AI's Promising Potential in the Fight Against CancerSeptember 8, 2023
Generative AI has brought fast-paced change to nearly every industry, from the way we create and consume content to the way we do business. This incredible technology—capable of generating human-like text, images, and even entire worlds—is driving innovation and sparking new possibilities at an unprecedented pace. Now, a recent study from the UK-based startup Etcembly may be a preview of its historical impact in cancer treatment.
In the study, Etcembly used generative AI to create a novel cancer immunotherapy named ETC-101, which demonstrated remarkable effectiveness in specifically targeting cancer cells while sparing healthy tissue.
Etcembly's AI engine, EMLy, was trained on a massive dataset of cancer cells and immune cells. It was able to identify patterns in the data that would have been nearly impossible for human researchers to find, and it used these patterns to design ETC-101. EMly also played a crucial role in creating a pipeline of other potential immunotherapies for cancer and autoimmune diseases. Notably, the treatment was developed in just 11 months, which is twice as fast as traditional drug development methods.
This study highlights the transformative potential of AI in health care and drug development. It’s also another in a growing line of groundbreaking research studies that are using AI to advance cancer research and explore new treatment possibilities.
The world's most extensive trial of its kind revealed that AI can be safely used in breast cancer screening and significantly reduce radiologists' workload. The trial involved over 80,000 women in Sweden, comparing AI-supported screening directly with standard care. The results showed that AI screening was as effective as two radiologists working together, did not increase false positives, and led to a 44% reduction in radiologists' screen-reading workload. Importantly, AI detected 41 more cancers in patients than the human reviewers, demonstrating its potential to improve early detection.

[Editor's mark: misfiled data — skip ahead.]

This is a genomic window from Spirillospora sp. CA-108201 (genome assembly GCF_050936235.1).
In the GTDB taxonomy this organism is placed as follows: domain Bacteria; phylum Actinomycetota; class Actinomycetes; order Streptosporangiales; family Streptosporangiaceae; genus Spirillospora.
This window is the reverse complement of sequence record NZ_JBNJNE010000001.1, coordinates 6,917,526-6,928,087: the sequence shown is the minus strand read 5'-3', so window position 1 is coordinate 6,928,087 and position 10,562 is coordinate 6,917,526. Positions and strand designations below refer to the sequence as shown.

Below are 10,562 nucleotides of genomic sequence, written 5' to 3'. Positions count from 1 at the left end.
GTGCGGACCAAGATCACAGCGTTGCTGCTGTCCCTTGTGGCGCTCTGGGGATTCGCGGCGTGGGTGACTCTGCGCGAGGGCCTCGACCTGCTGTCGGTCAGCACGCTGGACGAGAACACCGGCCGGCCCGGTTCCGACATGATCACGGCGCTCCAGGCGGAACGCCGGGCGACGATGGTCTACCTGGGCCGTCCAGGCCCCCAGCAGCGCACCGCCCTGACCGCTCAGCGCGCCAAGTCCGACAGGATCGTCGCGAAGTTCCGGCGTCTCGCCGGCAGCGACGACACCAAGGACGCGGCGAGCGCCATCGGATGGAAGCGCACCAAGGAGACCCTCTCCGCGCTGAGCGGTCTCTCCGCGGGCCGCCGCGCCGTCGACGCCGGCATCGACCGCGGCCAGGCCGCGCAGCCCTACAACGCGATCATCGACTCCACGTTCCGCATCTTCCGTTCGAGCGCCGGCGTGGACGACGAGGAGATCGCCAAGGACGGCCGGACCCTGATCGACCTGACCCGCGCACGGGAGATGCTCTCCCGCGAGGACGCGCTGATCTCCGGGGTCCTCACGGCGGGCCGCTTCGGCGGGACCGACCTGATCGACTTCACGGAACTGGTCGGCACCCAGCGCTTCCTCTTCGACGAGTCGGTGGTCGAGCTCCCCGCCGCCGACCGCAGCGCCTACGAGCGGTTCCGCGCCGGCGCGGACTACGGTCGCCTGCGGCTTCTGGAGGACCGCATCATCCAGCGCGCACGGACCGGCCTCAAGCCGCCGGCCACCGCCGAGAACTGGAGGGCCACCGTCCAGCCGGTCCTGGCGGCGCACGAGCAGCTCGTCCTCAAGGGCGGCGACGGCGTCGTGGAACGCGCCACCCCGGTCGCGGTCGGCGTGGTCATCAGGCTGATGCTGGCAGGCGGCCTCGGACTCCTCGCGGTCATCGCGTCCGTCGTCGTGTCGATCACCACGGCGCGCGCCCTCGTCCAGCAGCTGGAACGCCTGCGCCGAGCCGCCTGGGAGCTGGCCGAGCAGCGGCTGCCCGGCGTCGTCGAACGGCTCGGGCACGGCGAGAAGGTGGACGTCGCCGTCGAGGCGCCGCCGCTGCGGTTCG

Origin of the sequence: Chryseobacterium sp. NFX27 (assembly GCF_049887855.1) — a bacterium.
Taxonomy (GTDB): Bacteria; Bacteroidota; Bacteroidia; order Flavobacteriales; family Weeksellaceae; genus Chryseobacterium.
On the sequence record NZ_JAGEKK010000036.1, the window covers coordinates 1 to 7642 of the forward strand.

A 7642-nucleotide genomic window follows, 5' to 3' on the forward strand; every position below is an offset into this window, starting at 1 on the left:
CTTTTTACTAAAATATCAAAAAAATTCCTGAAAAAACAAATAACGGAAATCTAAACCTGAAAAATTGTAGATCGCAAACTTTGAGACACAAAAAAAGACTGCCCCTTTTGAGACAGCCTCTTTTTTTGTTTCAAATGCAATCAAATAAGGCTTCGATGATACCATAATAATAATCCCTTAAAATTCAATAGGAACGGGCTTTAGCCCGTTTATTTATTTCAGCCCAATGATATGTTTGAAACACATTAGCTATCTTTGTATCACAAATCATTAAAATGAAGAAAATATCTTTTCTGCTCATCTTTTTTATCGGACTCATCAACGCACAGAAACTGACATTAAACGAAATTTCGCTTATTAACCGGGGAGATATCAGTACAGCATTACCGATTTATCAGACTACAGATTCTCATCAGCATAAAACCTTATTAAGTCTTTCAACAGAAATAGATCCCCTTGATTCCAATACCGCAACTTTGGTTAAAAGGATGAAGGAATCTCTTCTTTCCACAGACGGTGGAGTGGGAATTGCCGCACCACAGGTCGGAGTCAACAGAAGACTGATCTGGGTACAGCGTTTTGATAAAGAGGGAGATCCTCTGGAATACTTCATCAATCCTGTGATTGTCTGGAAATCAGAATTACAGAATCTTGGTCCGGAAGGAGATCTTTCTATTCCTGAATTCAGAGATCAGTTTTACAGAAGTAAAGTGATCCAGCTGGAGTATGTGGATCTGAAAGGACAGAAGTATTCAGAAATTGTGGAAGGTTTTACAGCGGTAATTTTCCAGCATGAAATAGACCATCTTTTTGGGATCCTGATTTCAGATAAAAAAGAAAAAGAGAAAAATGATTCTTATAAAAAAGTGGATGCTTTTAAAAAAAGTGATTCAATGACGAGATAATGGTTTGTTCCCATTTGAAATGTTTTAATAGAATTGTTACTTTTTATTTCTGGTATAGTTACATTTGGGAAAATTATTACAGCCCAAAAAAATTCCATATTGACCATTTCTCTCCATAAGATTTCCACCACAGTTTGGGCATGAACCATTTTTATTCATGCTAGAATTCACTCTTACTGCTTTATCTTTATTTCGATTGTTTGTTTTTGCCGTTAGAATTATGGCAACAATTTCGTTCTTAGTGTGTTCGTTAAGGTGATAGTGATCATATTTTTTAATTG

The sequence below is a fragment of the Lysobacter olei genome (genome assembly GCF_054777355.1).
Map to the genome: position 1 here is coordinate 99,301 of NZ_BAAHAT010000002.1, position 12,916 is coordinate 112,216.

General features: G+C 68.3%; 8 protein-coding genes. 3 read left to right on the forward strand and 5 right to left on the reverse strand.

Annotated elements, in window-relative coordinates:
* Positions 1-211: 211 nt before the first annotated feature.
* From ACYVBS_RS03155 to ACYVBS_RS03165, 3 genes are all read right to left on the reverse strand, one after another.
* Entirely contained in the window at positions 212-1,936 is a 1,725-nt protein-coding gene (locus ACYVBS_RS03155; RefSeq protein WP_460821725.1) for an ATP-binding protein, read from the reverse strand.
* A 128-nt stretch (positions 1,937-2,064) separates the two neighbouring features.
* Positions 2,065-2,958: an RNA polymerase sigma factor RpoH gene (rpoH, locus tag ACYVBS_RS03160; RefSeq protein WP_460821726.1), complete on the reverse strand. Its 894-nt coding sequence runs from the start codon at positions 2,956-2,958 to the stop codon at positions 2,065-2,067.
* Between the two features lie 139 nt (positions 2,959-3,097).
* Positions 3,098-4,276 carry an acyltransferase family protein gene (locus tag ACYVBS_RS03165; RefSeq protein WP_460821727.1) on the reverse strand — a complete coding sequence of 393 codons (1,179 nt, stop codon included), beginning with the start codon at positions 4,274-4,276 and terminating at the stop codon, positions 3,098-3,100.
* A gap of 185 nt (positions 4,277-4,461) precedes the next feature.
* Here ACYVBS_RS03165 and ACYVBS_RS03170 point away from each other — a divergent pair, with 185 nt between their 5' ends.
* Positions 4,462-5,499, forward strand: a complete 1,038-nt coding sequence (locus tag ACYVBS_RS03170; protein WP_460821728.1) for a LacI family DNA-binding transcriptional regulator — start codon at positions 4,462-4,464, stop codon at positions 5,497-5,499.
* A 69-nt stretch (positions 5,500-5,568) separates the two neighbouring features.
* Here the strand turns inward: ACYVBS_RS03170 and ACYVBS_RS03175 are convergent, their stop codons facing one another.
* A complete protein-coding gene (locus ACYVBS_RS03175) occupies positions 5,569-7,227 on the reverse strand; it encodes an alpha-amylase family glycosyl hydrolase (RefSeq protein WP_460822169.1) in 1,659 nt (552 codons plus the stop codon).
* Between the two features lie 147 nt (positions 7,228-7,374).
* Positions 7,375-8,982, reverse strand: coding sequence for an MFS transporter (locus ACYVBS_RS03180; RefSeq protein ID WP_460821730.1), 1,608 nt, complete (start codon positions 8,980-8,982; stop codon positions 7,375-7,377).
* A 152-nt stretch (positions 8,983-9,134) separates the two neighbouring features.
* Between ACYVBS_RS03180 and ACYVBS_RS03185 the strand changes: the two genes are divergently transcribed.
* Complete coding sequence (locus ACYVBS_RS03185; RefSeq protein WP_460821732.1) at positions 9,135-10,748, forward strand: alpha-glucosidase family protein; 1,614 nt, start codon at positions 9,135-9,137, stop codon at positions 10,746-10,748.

Separately, researchers at MIT and the Dana-Farber Cancer Institute recently developed a machine-learning model that can determine the origin of tumors in cancer patients when doctors are uncertain about where the cancer started. This crucial development could help doctors choose the most effective treatments and may provide more patients with personalized, targeted treatments instead of broad-spectrum therapies that are often more effective and have fewer side effects. The model's predictions were accurate in identifying the cancer's origin, matching survival outcomes, and improving treatment responses.
In addition to AI’s potential for detecting and treating cancer, AI is showing its strengths in a variety of other ways. AI-powered tools like IBM’s Watson for Oncology are being used to help doctors diagnose diseases more accurately and efficiently and make recommendations for treatments. AI-powered robots are performing surgery more precisely and safely than human hands can manage. AI-powered devices are monitoring patients’ vital signs remotely, creating chatbots that provide patients with support and information about appointments and medication, and analyzing massive health care data sets to identify trends and patterns in disease spread and treatment effectiveness.
These developments are rightfully bringing excitement for a future where AI can help create transformational impact in health care. However, as Norwegian historian Christian Lous Lange noted in his 1921 Nobel Prize acceptance speech, “Technology is a useful servant but a dangerous master.” When technology like AI is harnessed for societal benefit and applied thoughtfully, it can improve lives, enhance productivity, and solve complex problems with greater accuracy and fewer resources. However, overreliance on AI and unvalidated AI recommendations can lead to significant drawbacks like loss of privacy, misinformation, and even tragic outcomes.
It’s crucial to consider the risks and implications of generative AI, particularly in a consequence-rich field like health care. AI is programmed by humans and carries flaws and biases in its outputs. It’s also been found to simply make up information. AI recommendations in health care will continue to generate excitement, but they must be met with skepticism and rigorous examination by real people who have real expertise.
Capitol Technology University’s programs in Computer Science, Artificial Intelligence, and Data Science can prepare you to lead the AI revolution in health care while ensuring it’s used to support, rather than replace, health care professionals. To learn more, visit the AI program page or contact our Admissions team at email@example.com.